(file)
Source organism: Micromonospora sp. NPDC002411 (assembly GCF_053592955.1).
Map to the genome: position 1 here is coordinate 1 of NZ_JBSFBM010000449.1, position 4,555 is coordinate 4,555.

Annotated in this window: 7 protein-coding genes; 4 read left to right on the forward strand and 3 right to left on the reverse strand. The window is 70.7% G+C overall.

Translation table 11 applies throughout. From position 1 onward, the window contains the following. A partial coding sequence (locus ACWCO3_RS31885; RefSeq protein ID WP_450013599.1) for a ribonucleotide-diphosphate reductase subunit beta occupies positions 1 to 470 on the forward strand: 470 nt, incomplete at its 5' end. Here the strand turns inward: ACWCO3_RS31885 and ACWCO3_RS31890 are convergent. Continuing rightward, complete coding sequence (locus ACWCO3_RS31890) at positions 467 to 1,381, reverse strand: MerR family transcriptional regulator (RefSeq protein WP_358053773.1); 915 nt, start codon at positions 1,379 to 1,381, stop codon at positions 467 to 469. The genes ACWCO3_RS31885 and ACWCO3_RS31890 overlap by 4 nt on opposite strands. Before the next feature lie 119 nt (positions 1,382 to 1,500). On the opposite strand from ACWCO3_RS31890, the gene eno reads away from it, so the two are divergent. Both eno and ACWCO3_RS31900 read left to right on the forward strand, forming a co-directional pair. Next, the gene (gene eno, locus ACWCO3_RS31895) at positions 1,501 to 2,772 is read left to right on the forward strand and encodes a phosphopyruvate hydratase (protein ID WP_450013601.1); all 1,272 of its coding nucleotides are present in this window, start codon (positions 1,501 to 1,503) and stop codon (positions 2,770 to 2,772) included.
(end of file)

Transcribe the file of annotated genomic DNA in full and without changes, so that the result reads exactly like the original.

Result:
Source organism: Micromonospora sp. NPDC002411 (assembly GCF_053592955.1).
Map to the genome: position 1 here is coordinate 1 of NZ_JBSFBM010000449.1, position 4,555 is coordinate 4,555.

Annotated in this window: 7 protein-coding genes; 4 read left to right on the forward strand and 3 right to left on the reverse strand. The window is 70.7% G+C overall.

Translation table 11 applies throughout. From position 1 onward, the window contains the following. A partial coding sequence (locus ACWCO3_RS31885; RefSeq protein ID WP_450013599.1) for a ribonucleotide-diphosphate reductase subunit beta occupies positions 1 to 470 on the forward strand: 470 nt, incomplete at its 5' end. Here the strand turns inward: ACWCO3_RS31885 and ACWCO3_RS31890 are convergent. Continuing rightward, complete coding sequence (locus ACWCO3_RS31890) at positions 467 to 1,381, reverse strand: MerR family transcriptional regulator (RefSeq protein WP_358053773.1); 915 nt, start codon at positions 1,379 to 1,381, stop codon at positions 467 to 469. The genes ACWCO3_RS31885 and ACWCO3_RS31890 overlap by 4 nt on opposite strands. Before the next feature lie 119 nt (positions 1,382 to 1,500). On the opposite strand from ACWCO3_RS31890, the gene eno reads away from it, so the two are divergent. Both eno and ACWCO3_RS31900 read left to right on the forward strand, forming a co-directional pair. Next, the gene (gene eno, locus ACWCO3_RS31895) at positions 1,501 to 2,772 is read left to right on the forward strand and encodes a phosphopyruvate hydratase (protein ID WP_450013601.1); all 1,272 of its coding nucleotides are present in this window, start codon (positions 1,501 to 1,503) and stop codon (positions 2,770 to 2,772) included.